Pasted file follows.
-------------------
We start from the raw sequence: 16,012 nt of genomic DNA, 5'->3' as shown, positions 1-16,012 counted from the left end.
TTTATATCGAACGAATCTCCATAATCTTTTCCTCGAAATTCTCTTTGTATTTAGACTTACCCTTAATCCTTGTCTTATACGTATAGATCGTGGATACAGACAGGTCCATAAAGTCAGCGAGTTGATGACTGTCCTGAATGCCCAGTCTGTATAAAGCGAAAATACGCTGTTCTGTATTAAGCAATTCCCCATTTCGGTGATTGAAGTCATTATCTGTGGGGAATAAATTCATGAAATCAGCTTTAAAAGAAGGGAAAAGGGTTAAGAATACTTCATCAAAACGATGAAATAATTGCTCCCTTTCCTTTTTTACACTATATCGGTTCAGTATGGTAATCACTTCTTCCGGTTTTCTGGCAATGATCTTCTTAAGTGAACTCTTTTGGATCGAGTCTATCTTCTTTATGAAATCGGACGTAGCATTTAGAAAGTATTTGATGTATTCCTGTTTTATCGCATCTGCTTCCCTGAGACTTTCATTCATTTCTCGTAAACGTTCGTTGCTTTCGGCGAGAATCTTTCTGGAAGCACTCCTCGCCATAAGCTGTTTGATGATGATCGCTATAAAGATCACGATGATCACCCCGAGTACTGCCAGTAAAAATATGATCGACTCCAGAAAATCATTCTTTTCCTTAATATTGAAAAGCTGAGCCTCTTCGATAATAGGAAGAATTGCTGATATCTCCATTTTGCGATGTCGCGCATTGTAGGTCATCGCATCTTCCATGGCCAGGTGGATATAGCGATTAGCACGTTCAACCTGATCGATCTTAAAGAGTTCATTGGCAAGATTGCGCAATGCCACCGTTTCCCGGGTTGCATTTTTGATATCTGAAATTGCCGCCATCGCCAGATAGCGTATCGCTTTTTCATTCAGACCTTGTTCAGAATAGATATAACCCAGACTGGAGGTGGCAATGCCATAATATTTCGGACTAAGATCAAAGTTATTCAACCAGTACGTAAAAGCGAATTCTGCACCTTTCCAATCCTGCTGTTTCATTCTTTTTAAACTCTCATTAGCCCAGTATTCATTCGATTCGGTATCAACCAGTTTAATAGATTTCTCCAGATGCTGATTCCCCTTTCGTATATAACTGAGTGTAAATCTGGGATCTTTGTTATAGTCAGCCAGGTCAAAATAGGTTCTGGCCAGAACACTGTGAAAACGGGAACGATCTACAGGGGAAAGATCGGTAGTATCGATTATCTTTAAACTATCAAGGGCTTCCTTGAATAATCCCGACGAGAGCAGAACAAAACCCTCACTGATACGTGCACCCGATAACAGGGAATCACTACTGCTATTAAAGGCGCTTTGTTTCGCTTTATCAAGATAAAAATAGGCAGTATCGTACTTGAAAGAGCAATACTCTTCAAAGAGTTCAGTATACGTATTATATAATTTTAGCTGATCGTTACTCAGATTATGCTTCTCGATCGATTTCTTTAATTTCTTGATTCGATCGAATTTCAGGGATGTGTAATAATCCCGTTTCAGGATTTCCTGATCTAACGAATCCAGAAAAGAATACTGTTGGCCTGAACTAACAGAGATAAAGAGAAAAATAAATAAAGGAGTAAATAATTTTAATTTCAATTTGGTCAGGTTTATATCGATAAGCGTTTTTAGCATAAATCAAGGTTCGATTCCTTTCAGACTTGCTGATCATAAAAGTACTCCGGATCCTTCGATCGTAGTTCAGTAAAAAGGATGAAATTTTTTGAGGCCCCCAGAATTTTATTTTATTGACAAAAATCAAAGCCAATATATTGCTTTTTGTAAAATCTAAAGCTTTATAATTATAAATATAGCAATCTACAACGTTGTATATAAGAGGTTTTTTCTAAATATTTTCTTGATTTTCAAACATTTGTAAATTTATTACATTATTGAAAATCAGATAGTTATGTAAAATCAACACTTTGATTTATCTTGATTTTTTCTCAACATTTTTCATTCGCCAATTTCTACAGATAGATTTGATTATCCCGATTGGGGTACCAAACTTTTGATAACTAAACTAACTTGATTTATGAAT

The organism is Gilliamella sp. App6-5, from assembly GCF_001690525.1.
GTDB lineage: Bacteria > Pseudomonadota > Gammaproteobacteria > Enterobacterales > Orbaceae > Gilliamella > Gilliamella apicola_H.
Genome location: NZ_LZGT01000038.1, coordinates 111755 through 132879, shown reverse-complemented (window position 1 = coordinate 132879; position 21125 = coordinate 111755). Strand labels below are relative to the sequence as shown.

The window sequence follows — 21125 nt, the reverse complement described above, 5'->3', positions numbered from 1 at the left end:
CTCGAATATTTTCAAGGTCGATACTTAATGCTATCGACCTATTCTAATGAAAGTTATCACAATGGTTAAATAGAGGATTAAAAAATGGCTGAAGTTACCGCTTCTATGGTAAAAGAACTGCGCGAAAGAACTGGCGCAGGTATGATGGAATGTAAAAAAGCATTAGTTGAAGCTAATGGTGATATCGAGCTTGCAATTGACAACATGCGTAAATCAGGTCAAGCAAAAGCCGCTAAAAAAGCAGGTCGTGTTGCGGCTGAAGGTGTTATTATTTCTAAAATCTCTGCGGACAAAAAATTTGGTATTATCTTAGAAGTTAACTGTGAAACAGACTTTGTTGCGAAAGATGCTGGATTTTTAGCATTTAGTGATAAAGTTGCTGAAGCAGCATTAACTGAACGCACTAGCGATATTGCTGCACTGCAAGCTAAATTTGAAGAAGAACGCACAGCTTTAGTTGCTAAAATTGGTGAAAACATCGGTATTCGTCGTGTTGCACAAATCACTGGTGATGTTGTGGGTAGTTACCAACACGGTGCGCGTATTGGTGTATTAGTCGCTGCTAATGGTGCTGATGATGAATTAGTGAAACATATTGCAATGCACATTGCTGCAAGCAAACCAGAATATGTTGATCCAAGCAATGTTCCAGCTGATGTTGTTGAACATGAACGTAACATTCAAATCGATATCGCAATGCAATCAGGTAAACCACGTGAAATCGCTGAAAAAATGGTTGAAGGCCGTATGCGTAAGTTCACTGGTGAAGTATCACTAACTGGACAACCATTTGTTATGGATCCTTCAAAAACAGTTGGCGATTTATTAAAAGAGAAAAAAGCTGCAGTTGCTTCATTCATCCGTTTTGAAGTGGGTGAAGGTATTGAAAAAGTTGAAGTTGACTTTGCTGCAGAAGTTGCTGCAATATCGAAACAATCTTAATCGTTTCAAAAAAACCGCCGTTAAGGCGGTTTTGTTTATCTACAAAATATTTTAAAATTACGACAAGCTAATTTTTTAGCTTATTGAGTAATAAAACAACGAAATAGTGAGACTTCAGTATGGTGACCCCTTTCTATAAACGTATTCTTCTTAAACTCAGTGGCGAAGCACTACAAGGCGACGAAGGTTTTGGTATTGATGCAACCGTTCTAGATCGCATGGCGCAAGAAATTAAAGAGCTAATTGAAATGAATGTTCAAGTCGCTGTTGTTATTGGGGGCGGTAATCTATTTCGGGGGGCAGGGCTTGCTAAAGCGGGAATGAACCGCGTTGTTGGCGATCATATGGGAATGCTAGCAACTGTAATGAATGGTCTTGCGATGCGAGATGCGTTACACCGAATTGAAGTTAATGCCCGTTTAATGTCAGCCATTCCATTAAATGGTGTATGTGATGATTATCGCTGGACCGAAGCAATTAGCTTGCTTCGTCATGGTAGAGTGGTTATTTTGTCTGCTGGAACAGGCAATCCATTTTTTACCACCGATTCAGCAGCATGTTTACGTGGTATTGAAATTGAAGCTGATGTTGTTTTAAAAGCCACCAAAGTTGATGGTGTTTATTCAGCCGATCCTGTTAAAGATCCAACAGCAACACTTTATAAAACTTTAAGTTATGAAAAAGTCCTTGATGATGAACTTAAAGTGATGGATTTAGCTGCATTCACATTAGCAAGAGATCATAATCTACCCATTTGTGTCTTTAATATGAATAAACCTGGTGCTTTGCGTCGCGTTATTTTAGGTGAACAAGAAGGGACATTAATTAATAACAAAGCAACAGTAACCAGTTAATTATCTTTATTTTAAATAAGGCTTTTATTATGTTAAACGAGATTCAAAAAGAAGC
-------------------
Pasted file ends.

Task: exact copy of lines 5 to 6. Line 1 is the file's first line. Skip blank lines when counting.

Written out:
Genome location: NZ_LZGT01000038.1, coordinates 111755 through 132879, shown reverse-complemented (window position 1 = coordinate 132879; position 21125 = coordinate 111755). Strand labels below are relative to the sequence as shown.

The window sequence follows — 21125 nt, the reverse complement described above, 5'->3', positions numbered from 1 at the left end: